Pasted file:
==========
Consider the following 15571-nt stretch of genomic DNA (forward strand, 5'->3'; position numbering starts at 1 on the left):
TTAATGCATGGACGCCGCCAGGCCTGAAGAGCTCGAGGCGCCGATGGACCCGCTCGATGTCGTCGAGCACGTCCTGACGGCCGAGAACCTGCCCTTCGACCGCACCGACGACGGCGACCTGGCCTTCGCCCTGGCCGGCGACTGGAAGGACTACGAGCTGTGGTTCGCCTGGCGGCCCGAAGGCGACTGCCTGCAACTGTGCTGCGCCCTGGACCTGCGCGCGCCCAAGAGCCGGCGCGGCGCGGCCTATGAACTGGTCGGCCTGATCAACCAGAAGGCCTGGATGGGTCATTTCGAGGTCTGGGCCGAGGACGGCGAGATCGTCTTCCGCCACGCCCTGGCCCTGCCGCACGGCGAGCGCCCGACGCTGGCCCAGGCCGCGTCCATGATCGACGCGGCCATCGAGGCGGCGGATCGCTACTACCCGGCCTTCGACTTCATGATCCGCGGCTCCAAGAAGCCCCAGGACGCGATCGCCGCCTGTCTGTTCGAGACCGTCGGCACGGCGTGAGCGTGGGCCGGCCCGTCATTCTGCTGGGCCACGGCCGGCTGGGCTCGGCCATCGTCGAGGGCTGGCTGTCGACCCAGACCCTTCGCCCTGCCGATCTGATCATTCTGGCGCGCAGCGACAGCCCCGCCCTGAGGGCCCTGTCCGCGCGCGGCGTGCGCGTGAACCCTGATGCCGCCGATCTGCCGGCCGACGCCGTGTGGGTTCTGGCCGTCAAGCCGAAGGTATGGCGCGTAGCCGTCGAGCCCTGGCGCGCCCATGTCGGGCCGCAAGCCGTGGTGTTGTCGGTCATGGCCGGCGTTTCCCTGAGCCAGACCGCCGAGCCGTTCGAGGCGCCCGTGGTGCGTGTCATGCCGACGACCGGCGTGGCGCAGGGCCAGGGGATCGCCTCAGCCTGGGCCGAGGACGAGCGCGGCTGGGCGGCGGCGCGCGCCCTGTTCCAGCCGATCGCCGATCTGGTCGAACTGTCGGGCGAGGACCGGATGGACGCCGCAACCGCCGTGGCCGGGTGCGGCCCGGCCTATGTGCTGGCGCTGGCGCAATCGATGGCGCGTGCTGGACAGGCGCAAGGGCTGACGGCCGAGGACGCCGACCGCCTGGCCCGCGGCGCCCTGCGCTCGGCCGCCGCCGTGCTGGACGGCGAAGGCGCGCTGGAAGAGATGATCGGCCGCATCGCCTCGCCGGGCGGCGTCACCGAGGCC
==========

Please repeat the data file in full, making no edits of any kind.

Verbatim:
Consider the following 15571-nt stretch of genomic DNA (forward strand, 5'->3'; position numbering starts at 1 on the left):
TTAATGCATGGACGCCGCCAGGCCTGAAGAGCTCGAGGCGCCGATGGACCCGCTCGATGTCGTCGAGCACGTCCTGACGGCCGAGAACCTGCCCTTCGACCGCACCGACGACGGCGACCTGGCCTTCGCCCTGGCCGGCGACTGGAAGGACTACGAGCTGTGGTTCGCCTGGCGGCCCGAAGGCGACTGCCTGCAACTGTGCTGCGCCCTGGACCTGCGCGCGCCCAAGAGCCGGCGCGGCGCGGCCTATGAACTGGTCGGCCTGATCAACCAGAAGGCCTGGATGGGTCATTTCGAGGTCTGGGCCGAGGACGGCGAGATCGTCTTCCGCCACGCCCTGGCCCTGCCGCACGGCGAGCGCCCGACGCTGGCCCAGGCCGCGTCCATGATCGACGCGGCCATCGAGGCGGCGGATCGCTACTACCCGGCCTTCGACTTCATGATCCGCGGCTCCAAGAAGCCCCAGGACGCGATCGCCGCCTGTCTGTTCGAGACCGTCGGCACGGCGTGAGCGTGGGCCGGCCCGTCATTCTGCTGGGCCACGGCCGGCTGGGCTCGGCCATCGTCGAGGGCTGGCTGTCGACCCAGACCCTTCGCCCTGCCGATCTGATCATTCTGGCGCGCAGCGACAGCCCCGCCCTGAGGGCCCTGTCCGCGCGCGGCGTGCGCGTGAACCCTGATGCCGCCGATCTGCCGGCCGACGCCGTGTGGGTTCTGGCCGTCAAGCCGAAGGTATGGCGCGTAGCCGTCGAGCCCTGGCGCGCCCATGTCGGGCCGCAAGCCGTGGTGTTGTCGGTCATGGCCGGCGTTTCCCTGAGCCAGACCGCCGAGCCGTTCGAGGCGCCCGTGGTGCGTGTCATGCCGACGACCGGCGTGGCGCAGGGCCAGGGGATCGCCTCAGCCTGGGCCGAGGACGAGCGCGGCTGGGCGGCGGCGCGCGCCCTGTTCCAGCCGATCGCCGATCTGGTCGAACTGTCGGGCGAGGACCGGATGGACGCCGCAACCGCCGTGGCCGGGTGCGGCCCGGCCTATGTGCTGGCGCTGGCGCAATCGATGGCGCGTGCTGGACAGGCGCAAGGGCTGACGGCCGAGGACGCCGACCGCCTGGCCCGCGGCGCCCTGCGCTCGGCCGCCGCCGTGCTGGACGGCGAAGGCGCGCTGGAAGAGATGATCGGCCGCATCGCCTCGCCGGGCGGCGTCACCGAGGCC